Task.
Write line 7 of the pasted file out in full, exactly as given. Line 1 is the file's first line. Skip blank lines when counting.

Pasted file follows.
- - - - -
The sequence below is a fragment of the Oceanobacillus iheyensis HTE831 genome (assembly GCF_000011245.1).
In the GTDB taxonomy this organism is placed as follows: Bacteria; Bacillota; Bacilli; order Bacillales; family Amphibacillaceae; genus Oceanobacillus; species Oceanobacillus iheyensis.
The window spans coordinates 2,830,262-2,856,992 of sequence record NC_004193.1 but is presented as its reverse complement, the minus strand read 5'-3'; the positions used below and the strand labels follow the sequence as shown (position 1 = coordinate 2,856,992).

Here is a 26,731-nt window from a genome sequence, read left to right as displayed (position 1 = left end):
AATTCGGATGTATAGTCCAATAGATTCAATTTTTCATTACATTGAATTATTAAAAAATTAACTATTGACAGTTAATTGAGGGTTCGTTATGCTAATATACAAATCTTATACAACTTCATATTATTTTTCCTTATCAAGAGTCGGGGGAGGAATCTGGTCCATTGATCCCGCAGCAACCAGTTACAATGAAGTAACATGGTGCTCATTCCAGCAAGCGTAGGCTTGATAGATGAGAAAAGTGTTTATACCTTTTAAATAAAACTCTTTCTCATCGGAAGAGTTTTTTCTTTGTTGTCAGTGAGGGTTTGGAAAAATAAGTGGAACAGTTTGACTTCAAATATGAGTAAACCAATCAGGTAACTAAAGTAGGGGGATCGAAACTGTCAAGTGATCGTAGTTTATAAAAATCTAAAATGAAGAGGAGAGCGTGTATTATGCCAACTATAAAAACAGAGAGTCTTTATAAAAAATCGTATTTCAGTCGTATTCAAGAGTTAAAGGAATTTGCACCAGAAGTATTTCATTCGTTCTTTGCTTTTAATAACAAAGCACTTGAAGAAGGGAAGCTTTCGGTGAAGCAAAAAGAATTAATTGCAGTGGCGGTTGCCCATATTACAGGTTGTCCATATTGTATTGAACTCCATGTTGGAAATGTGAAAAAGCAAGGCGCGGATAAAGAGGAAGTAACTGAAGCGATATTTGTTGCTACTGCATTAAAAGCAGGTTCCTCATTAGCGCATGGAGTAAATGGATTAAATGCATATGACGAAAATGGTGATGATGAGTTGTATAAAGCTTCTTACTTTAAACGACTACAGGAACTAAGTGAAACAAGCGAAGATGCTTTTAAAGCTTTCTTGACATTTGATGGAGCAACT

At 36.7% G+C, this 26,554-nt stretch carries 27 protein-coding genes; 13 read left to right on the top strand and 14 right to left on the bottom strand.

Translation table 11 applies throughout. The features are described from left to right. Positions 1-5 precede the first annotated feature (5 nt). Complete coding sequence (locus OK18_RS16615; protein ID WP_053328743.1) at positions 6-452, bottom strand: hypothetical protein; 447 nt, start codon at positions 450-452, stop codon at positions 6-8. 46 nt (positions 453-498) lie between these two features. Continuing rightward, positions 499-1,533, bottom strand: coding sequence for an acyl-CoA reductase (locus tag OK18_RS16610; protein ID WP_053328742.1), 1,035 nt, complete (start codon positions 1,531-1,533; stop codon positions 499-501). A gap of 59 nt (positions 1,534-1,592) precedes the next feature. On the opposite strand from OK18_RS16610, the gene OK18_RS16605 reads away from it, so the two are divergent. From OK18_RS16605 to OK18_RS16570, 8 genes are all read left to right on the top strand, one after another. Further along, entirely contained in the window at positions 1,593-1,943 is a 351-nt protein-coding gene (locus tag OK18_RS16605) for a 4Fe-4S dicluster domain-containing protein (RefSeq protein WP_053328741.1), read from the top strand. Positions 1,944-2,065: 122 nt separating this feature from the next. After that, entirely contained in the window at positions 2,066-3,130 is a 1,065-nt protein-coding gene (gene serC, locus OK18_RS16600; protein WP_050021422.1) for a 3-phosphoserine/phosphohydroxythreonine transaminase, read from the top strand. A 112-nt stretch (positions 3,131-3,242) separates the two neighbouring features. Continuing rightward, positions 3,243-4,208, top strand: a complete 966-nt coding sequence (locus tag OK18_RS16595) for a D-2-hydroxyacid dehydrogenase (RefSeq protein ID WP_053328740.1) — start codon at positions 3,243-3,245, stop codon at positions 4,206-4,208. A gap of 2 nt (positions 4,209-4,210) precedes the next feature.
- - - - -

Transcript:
Translation table 11 applies throughout. The features are described from left to right. Positions 1-5 precede the first annotated feature (5 nt). Complete coding sequence (locus OK18_RS16615; protein ID WP_053328743.1) at positions 6-452, bottom strand: hypothetical protein; 447 nt, start codon at positions 450-452, stop codon at positions 6-8. 46 nt (positions 453-498) lie between these two features. Continuing rightward, positions 499-1,533, bottom strand: coding sequence for an acyl-CoA reductase (locus tag OK18_RS16610; protein ID WP_053328742.1), 1,035 nt, complete (start codon positions 1,531-1,533; stop codon positions 499-501). A gap of 59 nt (positions 1,534-1,592) precedes the next feature. On the opposite strand from OK18_RS16610, the gene OK18_RS16605 reads away from it, so the two are divergent. From OK18_RS16605 to OK18_RS16570, 8 genes are all read left to right on the top strand, one after another. Further along, entirely contained in the window at positions 1,593-1,943 is a 351-nt protein-coding gene (locus tag OK18_RS16605) for a 4Fe-4S dicluster domain-containing protein (RefSeq protein WP_053328741.1), read from the top strand. Positions 1,944-2,065: 122 nt separating this feature from the next. After that, entirely contained in the window at positions 2,066-3,130 is a 1,065-nt protein-coding gene (gene serC, locus OK18_RS16600; protein WP_050021422.1) for a 3-phosphoserine/phosphohydroxythreonine transaminase, read from the top strand. A 112-nt stretch (positions 3,131-3,242) separates the two neighbouring features. Continuing rightward, positions 3,243-4,208, top strand: a complete 966-nt coding sequence (locus tag OK18_RS16595) for a D-2-hydroxyacid dehydrogenase (RefSeq protein ID WP_053328740.1) — start codon at positions 3,243-3,245, stop codon at positions 4,206-4,208. A gap of 2 nt (positions 4,209-4,210) precedes the next feature.